HANA You incorporate a diversity of traditional Japanese Shunga art and Manga into your work. Historically, one can see Manga (in particular Anime) as an art form that processed many of the events and emotions of post-WW2 in relation to new worlds, the devastation of the atomic age, and future identities. How do you think contemporary art will change after the pandemic we are facing as a global society today?
HOWIE I’m not much of an art forecaster. It seems like there has been some much needed focus placed on art that can impact social change. Also, the representation of voices on the periphery of a ‘center’. Is there a way to de-escalate the hyper-polarized screaming match?
HANA Much of your art delves into historical fables, the supernatural, and Buddhist folklore. Demons, angels, and spirits are often found inhabiting your imagery and worlds. In Asia, these characters and myths still hold a superstitious position in daily life. Do you feel a disconnect to these elements living in Vancouver?
HOWIE The nostalgic trigger to delve into the supernatural was through the film Mr. Vampire (Ricky Lau, 1985) which was positioned around the Taoist belief that hungry ghosts arise from people whose deaths have been violent or traumatic. The view is that when one dies but lacks closure or peace, they may stubbornly hold onto that last breath. That breath festers in the corpse and given the right conditions (in the case of the film, inauspicious burial location), it can arise and seek vengeance from living family members. This connection between ‘hauntings’ as a byproduct of lived trauma inspired me to develop my Horror Fables series. The Vancouver edition took place at Centre A through a residency and exhibition, curated by Makiko Hara. For that project, Celestials of Saltwater City, I conducted research with Chinatown elders and artists with ties to the neighbourhood. I asked them to generously share stories around the supernatural or superstitious, and at times painful accounts of trauma resulting from migration, assimilation and discrimination. It was a formative project where I had the opportunity to interview heroes like Ken Lum and Paul Wong. Through that experience, and given Vancouver’s dark history ranging from the anti-Asian riots, the Komagata Maru, the erasure of Hogan’s Alley to the current overdose crisis, I frequently sense unsettled energy here. So in a way, I still feel quite connected to the supernatural here. The residue of pain lingers and a glass tower or a microbrewery can’t wash it away.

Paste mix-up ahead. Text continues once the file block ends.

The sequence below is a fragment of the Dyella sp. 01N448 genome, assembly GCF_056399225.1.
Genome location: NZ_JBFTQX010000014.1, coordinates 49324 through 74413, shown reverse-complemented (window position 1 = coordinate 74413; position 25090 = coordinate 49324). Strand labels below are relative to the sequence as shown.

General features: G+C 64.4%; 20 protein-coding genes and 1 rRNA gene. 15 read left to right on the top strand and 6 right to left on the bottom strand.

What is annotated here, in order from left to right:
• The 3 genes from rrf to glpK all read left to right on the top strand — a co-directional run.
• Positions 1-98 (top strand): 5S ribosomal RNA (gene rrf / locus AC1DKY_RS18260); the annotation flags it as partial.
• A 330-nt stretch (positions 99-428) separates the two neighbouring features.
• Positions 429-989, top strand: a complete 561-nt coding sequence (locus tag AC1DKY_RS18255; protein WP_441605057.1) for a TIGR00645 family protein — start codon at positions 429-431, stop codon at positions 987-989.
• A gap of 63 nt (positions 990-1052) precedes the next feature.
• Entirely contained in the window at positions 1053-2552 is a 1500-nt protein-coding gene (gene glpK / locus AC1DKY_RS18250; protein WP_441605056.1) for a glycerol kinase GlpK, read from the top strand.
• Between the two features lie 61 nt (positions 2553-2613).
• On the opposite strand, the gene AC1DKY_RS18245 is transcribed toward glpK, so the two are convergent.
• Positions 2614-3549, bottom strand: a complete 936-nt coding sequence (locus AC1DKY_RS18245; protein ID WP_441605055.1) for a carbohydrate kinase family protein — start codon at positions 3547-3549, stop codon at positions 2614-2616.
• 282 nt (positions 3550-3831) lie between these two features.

At home, I sometimes pass on folksy beliefs onto my kid. For instance, if he's eating rice and about to leave the table with chopsticks stuck into his rice vertically, I tell him “don't do that, put it sideways across the bowl.” In my household growing up, if your chopsticks stick up, then it looks like incense. Incense is associated with death and offerings to the dead, which is not good vibes at the dinner table. I went to Victoria one time and saw a public art piece (Avocados by Illarion Gallant) which was a giant avocado with two chopsticks stabbed into the nut, the seed. They were shooting up like an antenna. I was stunned that public money actually went into erecting a talisman for bad luck. It's just sitting right in front of the fanciest hotel in Victoria, right on the water. You could Google it, it's hilarious.
HANA Your work is not only a reflection of the past and its political structures, but you also seem to reflect and speculate about the future consistently. If you could travel to any point in time where would you go?
HOWIE I would entertain the scenario where my family did not leave Hong Kong (HK) for Canada in 1984. I would like to witness that parallel universe. Hong Kong from 1985 - 1997. We were only able to maintain a tether to Hong Kong via all these VHS tapes that we received. The screening of a new stock of HK movies and TV shows in our basement in Thunder Bay was a family ritual. But instead of seeing HK as represented through film during the era, I wish I could time-travel and be in the city during that period. Was it as romantic as I imagined it?
HANA Hong Kong has faced a prolonged and complicated history of colonization from the handover of 1997 and now mixed political agendas of a second handover set for 2047. In many ways, there has been a turbulent relationship with regards to generational trauma. How do you see these events influencing contemporary and critical art coming out of Hong Kong?